Skip to main content
Welcome to
super saver spring
offer ends april 20
save over $140
save over 85%
$0.99
per week for 24 weeks
Welcome to
super saver spring
$0.99
per week
for 24 weeks
// //

In this file photo taken on Jan. 6, 2021. supporters of U.S. President Donald Trump gather across from the U.S. Capitol in Washington. Impeachment prosecutors aired never-before-seen footage of senior U.S. politicians fleeing for their lives during the January assault on Congress by Donald Trump supporters on day two of the former president's Senate trial.

ANDREW CABALLERO-REYNOLDS/AFP/Getty Images

As the second impeachment trial of Donald Trump continues, it is clear that the proceedings in the chamber of the United States Senate are a moment of enormous drama – but little suspense.

The 100 senators witnessing the trial of Mr. Trump have taken the grave oath that the 54 members of the Senate prepared in 1868 for the first presidential impeachment trial, vowing like their predecessors to “do impartial justice according to the Constitution and laws.”

The senators who considered the charges against Andrew Johnson just after the Civil War took that oath seriously; no one in the chamber knew how Edmund Ross of Kansas would vote, nor how Waitman Willey of West Virginia would come down, nor what William Pitt Fessenden of Maine would decide, on a vital matter that eventually was settled by a single vote.

Story continues below advertisement

This time – only the fourth presidential impeachment trial in American history – most if not all of the men and women who only days from now will vote on whether the 45th president broke his oath of office, themselves may have violated their own ancient “so-help-me-God” oath to “do impartial justice.”

The lawyers on both sides of this question are making their sombre orations with an eye to this moment in the American story – but with clear-eyed knowledge that though their presentations will comprise what Democratic Representative Madeleine Dean of Pennsylvania Wednesday called a “dialogue with history,” they may sway almost none of the jurors in the room in which they are uttered.

All but a handful of the senators sitting in solemn judgment on the floor of the chamber may have in fact made their judgments. All 50 Democrats almost certainly will vote to convict Mr. Trump. A handful of Republicans –perhaps as few as five, maybe seven – will join them. The rest likely may stand with Mr. Trump, though one vital mystery remains: Did the chilling video that the House managers presented jolt them from their predispositions?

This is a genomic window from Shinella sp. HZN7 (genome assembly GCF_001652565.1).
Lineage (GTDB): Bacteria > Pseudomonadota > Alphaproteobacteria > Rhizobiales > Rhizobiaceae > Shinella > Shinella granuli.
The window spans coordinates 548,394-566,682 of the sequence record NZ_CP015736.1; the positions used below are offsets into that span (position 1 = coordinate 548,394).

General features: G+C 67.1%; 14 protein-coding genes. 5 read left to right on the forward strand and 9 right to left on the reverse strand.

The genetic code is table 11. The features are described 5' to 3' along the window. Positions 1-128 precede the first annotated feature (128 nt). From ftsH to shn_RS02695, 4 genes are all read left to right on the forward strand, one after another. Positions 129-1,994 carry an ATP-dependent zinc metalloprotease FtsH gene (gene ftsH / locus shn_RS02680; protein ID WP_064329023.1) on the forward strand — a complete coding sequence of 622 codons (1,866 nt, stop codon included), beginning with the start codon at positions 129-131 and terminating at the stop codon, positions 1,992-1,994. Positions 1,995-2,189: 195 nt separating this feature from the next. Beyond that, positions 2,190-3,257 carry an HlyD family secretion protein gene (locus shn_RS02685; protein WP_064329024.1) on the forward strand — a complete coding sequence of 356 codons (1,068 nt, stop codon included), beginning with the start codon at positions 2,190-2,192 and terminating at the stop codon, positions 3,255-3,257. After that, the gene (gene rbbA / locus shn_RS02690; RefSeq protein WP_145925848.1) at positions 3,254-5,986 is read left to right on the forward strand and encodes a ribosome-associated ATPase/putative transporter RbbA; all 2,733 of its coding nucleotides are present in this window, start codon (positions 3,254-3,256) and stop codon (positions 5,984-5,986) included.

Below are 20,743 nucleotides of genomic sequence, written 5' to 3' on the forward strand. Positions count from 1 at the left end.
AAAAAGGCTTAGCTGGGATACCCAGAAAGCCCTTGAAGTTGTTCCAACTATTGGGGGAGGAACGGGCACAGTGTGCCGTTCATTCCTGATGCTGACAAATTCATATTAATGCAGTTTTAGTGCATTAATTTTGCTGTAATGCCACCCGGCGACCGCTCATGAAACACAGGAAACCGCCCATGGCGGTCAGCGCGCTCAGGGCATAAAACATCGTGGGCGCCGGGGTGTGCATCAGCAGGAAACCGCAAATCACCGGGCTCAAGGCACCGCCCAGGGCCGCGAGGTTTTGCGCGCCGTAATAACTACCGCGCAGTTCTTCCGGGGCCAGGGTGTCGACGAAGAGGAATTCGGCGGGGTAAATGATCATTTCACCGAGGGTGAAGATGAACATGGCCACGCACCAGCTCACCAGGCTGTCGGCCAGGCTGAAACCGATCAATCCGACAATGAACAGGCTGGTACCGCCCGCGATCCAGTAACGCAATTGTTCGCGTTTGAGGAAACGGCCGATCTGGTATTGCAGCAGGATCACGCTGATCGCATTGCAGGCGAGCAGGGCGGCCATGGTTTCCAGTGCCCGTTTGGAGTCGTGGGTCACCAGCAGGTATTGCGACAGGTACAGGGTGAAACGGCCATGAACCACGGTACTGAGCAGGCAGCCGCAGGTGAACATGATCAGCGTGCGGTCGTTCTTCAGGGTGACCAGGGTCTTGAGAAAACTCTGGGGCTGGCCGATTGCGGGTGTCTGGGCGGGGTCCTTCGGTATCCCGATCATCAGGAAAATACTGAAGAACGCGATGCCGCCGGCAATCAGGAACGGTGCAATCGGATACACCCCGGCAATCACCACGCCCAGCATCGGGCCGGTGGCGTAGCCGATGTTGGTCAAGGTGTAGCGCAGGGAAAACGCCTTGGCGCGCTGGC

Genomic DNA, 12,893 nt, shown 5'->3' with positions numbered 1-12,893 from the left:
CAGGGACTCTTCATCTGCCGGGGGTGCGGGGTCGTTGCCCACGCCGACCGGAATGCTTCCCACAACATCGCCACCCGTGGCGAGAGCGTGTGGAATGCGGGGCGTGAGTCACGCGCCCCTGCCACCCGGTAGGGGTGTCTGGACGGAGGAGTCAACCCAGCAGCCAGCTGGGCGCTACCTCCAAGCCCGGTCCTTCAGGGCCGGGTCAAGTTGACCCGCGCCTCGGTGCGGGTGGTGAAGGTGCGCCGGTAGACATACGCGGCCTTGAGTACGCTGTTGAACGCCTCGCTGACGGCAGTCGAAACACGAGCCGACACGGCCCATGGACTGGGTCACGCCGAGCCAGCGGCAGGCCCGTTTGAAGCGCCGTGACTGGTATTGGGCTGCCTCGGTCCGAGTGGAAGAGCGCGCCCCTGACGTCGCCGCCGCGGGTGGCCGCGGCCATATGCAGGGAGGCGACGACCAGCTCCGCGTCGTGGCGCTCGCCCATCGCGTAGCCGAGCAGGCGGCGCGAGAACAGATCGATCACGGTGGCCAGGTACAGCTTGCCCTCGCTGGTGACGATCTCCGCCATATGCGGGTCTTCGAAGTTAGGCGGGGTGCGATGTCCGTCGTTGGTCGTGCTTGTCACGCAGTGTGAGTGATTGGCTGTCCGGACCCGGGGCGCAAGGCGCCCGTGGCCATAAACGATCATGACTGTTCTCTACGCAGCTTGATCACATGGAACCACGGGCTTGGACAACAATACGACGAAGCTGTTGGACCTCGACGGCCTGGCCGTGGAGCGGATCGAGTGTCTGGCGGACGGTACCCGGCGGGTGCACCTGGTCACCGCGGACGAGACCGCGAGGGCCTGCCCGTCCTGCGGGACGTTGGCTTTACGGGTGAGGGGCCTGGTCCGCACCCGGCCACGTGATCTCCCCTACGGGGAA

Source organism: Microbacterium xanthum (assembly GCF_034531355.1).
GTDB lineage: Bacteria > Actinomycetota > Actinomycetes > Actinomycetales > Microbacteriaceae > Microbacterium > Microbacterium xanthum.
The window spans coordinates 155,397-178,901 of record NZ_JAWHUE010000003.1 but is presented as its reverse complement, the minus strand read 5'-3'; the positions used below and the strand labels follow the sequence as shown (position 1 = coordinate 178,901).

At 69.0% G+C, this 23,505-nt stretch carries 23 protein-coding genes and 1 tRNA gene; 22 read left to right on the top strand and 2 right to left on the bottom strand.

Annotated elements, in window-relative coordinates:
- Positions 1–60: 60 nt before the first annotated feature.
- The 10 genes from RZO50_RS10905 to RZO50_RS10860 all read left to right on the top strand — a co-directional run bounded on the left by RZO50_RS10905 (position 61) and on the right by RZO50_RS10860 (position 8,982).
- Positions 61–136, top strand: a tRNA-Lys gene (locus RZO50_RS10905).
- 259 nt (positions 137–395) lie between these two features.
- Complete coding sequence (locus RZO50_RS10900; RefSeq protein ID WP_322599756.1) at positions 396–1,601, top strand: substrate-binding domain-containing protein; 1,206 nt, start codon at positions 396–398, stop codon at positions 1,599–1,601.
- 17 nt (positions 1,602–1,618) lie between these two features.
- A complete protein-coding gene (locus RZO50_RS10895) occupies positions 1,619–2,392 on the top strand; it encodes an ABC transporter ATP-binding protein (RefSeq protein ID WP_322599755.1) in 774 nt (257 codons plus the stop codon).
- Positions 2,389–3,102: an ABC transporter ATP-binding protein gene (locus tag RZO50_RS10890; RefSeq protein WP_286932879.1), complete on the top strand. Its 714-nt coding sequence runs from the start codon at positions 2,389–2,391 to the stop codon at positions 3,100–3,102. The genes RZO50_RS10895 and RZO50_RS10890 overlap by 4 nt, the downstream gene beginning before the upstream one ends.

That partisanship, of course, is one of the perils of asking members of the legislative branch of the government populated by politicians to make the sort of judgments that ordinarily occur in the judicial branch by magistrates. In our age of cynicism, and with 234 years of real-life experience, that does not seem astonishing.

But the American Founders who gathered in Philadelphia in 1787 set out to write the most idealistic political document of their time.

In their 18th-century deliberations – conducted in erudition and not in emotion – the delegate James Madison, later known as the Father of the Constitution, spoke of the senators of the future as “the impartial umpires & Guardians of justice and general Good,” according to the official notes from June 26, 1787.

The second Trump impeachment is being conducted in conditions – amid a pandemic and in the wake of an insurrection in legislative chambers – that Madison and his colleagues could not have imagined. But while the occupants of the Senate chamber may consider themselves guardians of justice, in large measure they are not impartial umpires – nor even particularly attentive to the arguments being made only yards from them.

Story continues below advertisement

This applies to Mr. Trump’s detractors – who believe that, as Democratic Representative Jamie Raskin of Maryland, the lead impeachment manager, put it Wednesday, Mr. Trump “surrendered his role as commander-in-chief and became the inciter-in-chief.” And it applies to the Trump supporters, who believe the impeachment and trial are simply an act of politics being conducted by other means.

The lawmakers’ positions were well-established before the trial even opened.

“We are talking about a president who stood in front of a mob and told them to go to the Capitol and invade, told them to go the Capitol and stop the lawful business of government so that he could try to stay in the White House,” Democratic Senator Elizabeth Warren of Massachusetts told CNN last month. “That is so wrong.”